Dolly Rathebe Maverick Extraordinaire

Author: JT Comms
Date: 19 May 2015

Inspired by a school assignment which my daughter Taynita Harilal worked on for her History Grade 12 project in producing African Narratives the opportunity to create legacy content and information that can advance South African heritage using digital becomes easier to share.

The ten things I have learnt about Dolly Rathebe, a maverick and extraordinary South African who was an artist, actor, model, singer and fashion icon and was born in Randfontein on 2nd April 1928 and passed away a the age of 76 in Pretoria in 2004.

  1. Josephine Dolly Rathebe was the first black South African female to star in a movie in 1949 and released in 1951 Jim Comes to Joburg which would bring a plethora of features as a leading lady in commercials and cover girl.
  2. Dolly Rathebe was a cover girl to appear on ‘The African Drum’ which was re-launched in the 1950s as ‘Drum’ and became an important platform for a new generation of photographers and writers who changed the way Black People were represented in society.
  3. She was married to Welcome Duru, an accomplished actor and composer who wrote some of the most popular songs of the time, one ‘Mbombela’ covered by Miriam Makeba appeared on the first African album ever to win a Grammy.  She had three kids two of which were fathered by Welcome Duru.
  4. She used her artistic flairs in a number of business interests  and was once the was the lead lady for advertising  Max cigarettes  in their commercials.
  5. Dolly Rathebe was arrested with suspicion of breaking the ‘immorality act’ when she was seen with German photographer Jurgen Schadeberg at a photo shoot at a mine dump in Johannesburg.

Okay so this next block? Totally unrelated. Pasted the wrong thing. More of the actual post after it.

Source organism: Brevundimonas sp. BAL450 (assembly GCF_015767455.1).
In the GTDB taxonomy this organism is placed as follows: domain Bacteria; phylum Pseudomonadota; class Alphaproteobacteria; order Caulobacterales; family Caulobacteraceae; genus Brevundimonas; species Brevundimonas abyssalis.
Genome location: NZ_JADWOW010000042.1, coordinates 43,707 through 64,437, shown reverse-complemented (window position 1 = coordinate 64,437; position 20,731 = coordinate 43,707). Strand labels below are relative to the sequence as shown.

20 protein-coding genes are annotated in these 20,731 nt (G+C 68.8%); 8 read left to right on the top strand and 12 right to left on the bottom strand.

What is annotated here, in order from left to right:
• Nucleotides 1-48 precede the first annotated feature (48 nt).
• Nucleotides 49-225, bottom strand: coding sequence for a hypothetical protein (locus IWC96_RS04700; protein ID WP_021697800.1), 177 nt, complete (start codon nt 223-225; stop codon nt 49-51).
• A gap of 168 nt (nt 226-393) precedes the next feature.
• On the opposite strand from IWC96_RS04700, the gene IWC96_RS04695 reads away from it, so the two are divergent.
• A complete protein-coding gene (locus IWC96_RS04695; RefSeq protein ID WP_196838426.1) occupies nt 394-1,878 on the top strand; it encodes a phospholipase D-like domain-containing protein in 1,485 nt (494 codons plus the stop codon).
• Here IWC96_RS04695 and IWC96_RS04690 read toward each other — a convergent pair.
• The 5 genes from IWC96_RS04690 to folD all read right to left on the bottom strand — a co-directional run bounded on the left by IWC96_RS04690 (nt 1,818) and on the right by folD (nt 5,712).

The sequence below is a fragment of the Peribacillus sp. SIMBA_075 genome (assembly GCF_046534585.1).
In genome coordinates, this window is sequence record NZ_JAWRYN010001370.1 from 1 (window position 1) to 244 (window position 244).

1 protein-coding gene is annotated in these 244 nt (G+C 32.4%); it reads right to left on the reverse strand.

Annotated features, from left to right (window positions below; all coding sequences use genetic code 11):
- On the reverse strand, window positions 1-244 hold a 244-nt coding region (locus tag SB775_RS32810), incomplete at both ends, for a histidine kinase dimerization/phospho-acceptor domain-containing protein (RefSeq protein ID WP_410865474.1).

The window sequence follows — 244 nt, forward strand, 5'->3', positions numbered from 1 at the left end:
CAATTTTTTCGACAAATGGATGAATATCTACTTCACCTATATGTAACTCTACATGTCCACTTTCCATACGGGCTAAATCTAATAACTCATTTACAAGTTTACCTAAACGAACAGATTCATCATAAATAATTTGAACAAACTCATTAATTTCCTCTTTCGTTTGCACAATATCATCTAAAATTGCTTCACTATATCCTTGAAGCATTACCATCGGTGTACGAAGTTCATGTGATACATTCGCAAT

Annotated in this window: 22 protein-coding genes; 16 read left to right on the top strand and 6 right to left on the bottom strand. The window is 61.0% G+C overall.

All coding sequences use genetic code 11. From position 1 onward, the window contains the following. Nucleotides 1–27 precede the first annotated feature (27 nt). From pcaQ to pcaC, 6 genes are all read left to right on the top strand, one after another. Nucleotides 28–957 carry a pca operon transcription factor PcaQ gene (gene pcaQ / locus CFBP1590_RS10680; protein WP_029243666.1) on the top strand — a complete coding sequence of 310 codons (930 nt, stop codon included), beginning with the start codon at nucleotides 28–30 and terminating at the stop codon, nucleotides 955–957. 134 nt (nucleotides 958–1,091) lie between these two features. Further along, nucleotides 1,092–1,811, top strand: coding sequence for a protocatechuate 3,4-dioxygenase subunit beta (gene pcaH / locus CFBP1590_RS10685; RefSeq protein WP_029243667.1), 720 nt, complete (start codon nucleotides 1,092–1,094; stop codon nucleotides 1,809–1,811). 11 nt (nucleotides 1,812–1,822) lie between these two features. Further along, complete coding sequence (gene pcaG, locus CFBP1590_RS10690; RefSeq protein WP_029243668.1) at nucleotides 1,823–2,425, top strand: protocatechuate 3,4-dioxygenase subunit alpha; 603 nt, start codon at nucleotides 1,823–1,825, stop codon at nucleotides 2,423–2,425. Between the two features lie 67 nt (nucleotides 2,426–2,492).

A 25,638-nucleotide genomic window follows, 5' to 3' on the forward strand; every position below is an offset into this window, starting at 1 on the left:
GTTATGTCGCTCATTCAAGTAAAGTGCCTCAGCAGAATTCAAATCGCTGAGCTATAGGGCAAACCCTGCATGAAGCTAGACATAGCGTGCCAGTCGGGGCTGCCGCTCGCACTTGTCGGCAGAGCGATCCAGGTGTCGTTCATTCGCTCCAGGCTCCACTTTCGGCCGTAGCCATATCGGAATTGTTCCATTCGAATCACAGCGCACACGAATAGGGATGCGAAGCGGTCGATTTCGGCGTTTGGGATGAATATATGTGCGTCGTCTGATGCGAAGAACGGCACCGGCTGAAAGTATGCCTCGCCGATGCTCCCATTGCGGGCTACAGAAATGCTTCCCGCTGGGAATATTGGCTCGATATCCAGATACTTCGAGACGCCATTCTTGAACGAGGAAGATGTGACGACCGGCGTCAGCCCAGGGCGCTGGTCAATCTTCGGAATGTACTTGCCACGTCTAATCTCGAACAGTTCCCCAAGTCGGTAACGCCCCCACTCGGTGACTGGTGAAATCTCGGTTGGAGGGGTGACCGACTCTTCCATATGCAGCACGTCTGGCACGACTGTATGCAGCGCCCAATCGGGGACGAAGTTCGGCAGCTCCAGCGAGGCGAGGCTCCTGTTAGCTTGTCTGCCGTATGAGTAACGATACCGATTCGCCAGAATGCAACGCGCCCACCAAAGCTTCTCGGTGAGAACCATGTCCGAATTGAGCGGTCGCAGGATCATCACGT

6. She was the lead singer of The Inkspots & The Harlem Swingsters.
  7. She sang at the inauguration of Nelson Mandela in 1994 with a number of leading iconic South African musicians who included Letta Mbulu, Mara Louw, Sophie Mgcina, Abigail Khubeka and others.
  8. She appeared on no less than 5 movies in her lifetime, including a role on ‘Cry the Beloved Country’ alongside James Earl Jones.
  9. Also a humanitarian, she funded the building of a community centre in Klipgat, ‘Meriting kwa Dolly’ which was used as a community hall and retreat that took care of elderly people.
  10. Dolly Rathebe was honoured with many awards including a SAMA lifetime achievement award and was conferred the Order of Ikhamanga by the former president, his Excellency Thabo Mbeki in 2004 for her contribution to the fight against apartheid and contribution to the arts. Sadly she passed away a month before she could collect the award.
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